Aquaporins in spinal cord injury: The janus face of aquaporin 4

O. Nesic, J. D. Guest, D. Zivadinovic, P. A. Narayana, J. J. Herrera, R. J. Grill, V. U.L. Mokkapati, B. B. Gelman, J. Lee

Research output: Contribution to journalReview articlepeer-review

43 Scopus citations


Although malfunction of spinal cord water channels (aquaporins, AQP) likely contributes to severe disturbances in ion/water homeostasis after spinal cord injury (SCI), their roles are still poorly understood. Here we report and discuss the potential significance of changes in the AQP4 expression in human SCI that generates glial fibrillary acidic protein (GFAP)-labeled astrocytes devoid of AQP4, and GFAP-labeled astroglia that overexpress AQP4. We used a rat model of contusion SCI to study observed changes in human SCI. AQP4-negative astrocytes are likely generated during the process of SCI-induced replacement of lost astrocytes, but their origin and role in SCI remains to be investigated. We found that AQP4-overexpression is likely triggered by hypoxia. Our transcriptional profiling of injured rat cords suggests that elevated AQP4-mediated water influx accompanies increased uptake of chloride and potassium ions which represents a protective astrocytic reaction to hypoxia. However, unbalanced water intake also results in astrocytic swelling that can contribute to motor impairment, but likely only in milder injuries. In severe rat SCI, a low abundance of AQP4-overexpressing astrocytes was found during the motor recovery phase. Our results suggest that severe rat contusion SCI is a better model to analyze AQP4 functions after SCI. We found that AQP4 increases in the chronic post-injury phase are associated with the development of pain-like behavior in SCI rats, while possible mechanisms underlying pain development may involve astrocytic swelling-induced glutamate release. In contrast, the formation and size of fluid-filled cavities occurring later after SCI does not appear to be affected by the extent of increased AQP4 levels. Therefore, the effect of therapeutic interventions targeting AQP4 will depend not only on the time interval after SCI or animal models, but also on the balance between protective role of increased AQP4 in hypoxia and deleterious effects of ongoing astrocytic swelling.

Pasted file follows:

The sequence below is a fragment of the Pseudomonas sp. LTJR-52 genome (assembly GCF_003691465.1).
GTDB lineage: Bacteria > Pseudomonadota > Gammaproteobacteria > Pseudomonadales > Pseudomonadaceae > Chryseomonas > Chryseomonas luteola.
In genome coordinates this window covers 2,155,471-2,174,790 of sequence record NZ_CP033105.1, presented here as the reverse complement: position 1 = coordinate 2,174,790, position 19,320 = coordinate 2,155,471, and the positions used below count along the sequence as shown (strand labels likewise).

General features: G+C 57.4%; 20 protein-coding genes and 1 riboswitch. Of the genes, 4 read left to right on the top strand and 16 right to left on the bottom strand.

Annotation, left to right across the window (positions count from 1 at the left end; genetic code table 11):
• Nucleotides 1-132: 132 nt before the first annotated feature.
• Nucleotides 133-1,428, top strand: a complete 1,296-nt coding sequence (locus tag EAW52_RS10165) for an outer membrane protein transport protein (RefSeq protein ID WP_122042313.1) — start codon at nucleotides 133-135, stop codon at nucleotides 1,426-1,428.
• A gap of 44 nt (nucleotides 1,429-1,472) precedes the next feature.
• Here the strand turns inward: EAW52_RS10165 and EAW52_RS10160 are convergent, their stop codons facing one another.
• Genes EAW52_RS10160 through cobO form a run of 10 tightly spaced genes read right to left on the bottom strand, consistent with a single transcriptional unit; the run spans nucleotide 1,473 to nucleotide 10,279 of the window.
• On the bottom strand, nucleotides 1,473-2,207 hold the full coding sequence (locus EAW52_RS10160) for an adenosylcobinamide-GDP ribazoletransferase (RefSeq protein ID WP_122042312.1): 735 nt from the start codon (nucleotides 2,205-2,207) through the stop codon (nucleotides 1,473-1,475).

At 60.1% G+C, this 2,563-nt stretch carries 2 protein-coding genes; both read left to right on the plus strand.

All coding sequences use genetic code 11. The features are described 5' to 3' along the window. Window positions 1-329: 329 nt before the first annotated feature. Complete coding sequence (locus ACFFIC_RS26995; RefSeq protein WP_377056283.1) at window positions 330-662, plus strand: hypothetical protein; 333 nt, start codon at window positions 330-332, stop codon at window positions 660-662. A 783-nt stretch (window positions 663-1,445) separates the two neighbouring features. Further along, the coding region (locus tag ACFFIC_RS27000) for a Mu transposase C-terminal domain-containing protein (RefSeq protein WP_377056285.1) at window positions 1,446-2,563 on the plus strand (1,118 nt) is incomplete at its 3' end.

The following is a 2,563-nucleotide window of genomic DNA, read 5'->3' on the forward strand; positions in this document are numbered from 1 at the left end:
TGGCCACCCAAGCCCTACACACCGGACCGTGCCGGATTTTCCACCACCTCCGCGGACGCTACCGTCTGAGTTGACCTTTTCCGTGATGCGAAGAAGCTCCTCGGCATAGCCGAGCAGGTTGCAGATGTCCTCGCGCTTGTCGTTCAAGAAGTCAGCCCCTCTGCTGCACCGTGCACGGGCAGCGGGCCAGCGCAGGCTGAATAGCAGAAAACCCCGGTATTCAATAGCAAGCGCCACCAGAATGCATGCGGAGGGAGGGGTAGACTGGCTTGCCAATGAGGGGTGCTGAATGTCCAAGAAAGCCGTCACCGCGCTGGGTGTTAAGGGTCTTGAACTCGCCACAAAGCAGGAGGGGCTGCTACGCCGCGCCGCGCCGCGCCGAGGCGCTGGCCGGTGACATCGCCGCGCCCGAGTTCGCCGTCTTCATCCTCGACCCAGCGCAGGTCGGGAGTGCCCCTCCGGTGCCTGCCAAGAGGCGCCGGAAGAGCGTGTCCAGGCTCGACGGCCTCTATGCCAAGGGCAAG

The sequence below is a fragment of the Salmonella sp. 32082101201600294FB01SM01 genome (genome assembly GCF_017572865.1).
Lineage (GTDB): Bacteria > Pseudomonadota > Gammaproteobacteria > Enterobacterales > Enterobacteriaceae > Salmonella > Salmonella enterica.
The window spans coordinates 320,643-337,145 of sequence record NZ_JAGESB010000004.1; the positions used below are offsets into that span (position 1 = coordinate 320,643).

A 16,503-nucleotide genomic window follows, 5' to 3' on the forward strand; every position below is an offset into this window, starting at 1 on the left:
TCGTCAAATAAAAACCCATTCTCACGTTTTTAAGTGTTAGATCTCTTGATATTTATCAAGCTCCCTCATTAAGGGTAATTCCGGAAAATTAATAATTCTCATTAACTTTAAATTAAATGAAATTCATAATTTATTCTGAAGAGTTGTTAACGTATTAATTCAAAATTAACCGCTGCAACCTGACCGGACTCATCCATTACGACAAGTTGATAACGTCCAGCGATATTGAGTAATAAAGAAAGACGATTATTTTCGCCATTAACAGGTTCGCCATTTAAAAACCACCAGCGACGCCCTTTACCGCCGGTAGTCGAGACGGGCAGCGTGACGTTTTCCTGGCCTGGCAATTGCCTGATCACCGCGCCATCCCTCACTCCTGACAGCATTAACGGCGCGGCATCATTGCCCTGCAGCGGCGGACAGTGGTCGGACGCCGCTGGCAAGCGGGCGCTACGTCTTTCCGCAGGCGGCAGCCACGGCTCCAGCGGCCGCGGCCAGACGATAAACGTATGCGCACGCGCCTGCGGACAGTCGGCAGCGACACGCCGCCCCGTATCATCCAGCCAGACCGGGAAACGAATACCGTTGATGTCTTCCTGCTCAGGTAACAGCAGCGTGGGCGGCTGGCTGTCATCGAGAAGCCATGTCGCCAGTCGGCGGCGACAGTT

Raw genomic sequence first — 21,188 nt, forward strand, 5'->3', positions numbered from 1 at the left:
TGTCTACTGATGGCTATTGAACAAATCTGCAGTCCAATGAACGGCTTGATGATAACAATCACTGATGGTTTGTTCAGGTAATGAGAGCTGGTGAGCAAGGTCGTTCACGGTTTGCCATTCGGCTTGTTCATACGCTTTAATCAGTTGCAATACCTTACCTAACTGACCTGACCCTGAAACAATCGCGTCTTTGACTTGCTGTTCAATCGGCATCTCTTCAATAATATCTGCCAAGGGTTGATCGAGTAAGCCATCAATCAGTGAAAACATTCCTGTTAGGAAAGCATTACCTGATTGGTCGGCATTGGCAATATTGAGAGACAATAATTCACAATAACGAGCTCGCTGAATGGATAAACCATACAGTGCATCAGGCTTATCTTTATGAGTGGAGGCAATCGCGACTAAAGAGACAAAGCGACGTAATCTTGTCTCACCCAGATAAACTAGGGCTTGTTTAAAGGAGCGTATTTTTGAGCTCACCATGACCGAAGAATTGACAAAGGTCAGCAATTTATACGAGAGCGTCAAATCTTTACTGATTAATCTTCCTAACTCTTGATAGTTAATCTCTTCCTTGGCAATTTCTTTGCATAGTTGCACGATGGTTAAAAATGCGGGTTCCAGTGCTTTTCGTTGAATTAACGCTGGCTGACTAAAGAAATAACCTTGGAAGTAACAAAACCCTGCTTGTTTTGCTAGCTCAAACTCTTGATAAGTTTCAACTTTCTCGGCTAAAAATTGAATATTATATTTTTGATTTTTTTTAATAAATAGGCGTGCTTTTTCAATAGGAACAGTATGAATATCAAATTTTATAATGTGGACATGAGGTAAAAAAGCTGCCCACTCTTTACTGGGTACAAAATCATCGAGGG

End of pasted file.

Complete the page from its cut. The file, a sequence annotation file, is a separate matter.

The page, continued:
Original languageEnglish (US)
Pages (from-to)1019-1035
Number of pages17
Issue number4
StatePublished - Jul 2010
Externally publishedYes


  • AQP4-negative astrocytes
  • AQP4-overexpressing astrocytes
  • Bumetanide
  • Fluid-filled cavity
  • Human spinal cord injury
  • Pain

ASJC Scopus subject areas

  • General Neuroscience


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